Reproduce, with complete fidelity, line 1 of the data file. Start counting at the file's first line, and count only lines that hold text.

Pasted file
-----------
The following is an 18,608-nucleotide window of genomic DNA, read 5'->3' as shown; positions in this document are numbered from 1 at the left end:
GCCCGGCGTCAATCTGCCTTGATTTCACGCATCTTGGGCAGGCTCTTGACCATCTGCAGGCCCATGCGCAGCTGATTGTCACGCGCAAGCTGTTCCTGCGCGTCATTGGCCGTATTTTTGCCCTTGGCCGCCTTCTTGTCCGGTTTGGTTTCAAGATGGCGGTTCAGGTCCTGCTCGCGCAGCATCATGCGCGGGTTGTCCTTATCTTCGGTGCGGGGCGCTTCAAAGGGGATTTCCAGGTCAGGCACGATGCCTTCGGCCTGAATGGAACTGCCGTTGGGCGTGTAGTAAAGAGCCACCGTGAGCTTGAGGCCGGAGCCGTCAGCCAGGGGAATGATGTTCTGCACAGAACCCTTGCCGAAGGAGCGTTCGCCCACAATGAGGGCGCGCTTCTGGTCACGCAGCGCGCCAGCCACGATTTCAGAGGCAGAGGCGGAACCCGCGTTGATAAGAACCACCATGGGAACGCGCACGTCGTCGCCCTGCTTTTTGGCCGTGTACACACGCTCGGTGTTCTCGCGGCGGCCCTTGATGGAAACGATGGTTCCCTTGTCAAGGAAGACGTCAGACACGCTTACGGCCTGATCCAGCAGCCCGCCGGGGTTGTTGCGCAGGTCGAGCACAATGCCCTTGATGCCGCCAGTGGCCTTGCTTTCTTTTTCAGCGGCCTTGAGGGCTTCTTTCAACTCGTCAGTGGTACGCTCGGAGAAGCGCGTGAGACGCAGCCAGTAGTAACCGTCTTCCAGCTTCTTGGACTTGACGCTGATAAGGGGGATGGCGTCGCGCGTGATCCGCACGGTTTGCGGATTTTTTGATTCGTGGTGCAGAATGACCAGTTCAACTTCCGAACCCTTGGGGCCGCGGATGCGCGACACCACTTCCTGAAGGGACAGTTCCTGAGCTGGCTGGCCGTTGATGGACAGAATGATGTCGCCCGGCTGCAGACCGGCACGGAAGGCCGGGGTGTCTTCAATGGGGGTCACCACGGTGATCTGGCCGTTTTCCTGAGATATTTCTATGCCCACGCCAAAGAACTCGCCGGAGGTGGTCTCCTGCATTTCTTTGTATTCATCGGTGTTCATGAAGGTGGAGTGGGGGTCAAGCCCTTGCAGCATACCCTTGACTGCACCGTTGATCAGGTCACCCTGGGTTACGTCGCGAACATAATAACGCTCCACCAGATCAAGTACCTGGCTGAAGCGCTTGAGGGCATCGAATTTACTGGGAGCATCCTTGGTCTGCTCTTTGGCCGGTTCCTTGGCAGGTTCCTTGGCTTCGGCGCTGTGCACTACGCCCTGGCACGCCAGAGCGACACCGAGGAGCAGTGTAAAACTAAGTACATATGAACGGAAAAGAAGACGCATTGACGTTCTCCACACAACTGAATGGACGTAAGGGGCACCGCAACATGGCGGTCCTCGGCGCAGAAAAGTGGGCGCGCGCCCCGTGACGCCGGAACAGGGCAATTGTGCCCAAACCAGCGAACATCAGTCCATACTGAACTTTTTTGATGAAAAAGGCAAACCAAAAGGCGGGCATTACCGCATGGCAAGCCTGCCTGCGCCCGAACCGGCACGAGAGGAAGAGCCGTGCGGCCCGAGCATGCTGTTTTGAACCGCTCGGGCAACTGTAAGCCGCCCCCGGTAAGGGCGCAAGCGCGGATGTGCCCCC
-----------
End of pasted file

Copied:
The following is an 18,608-nucleotide window of genomic DNA, read 5'->3' as shown; positions in this document are numbered from 1 at the left end: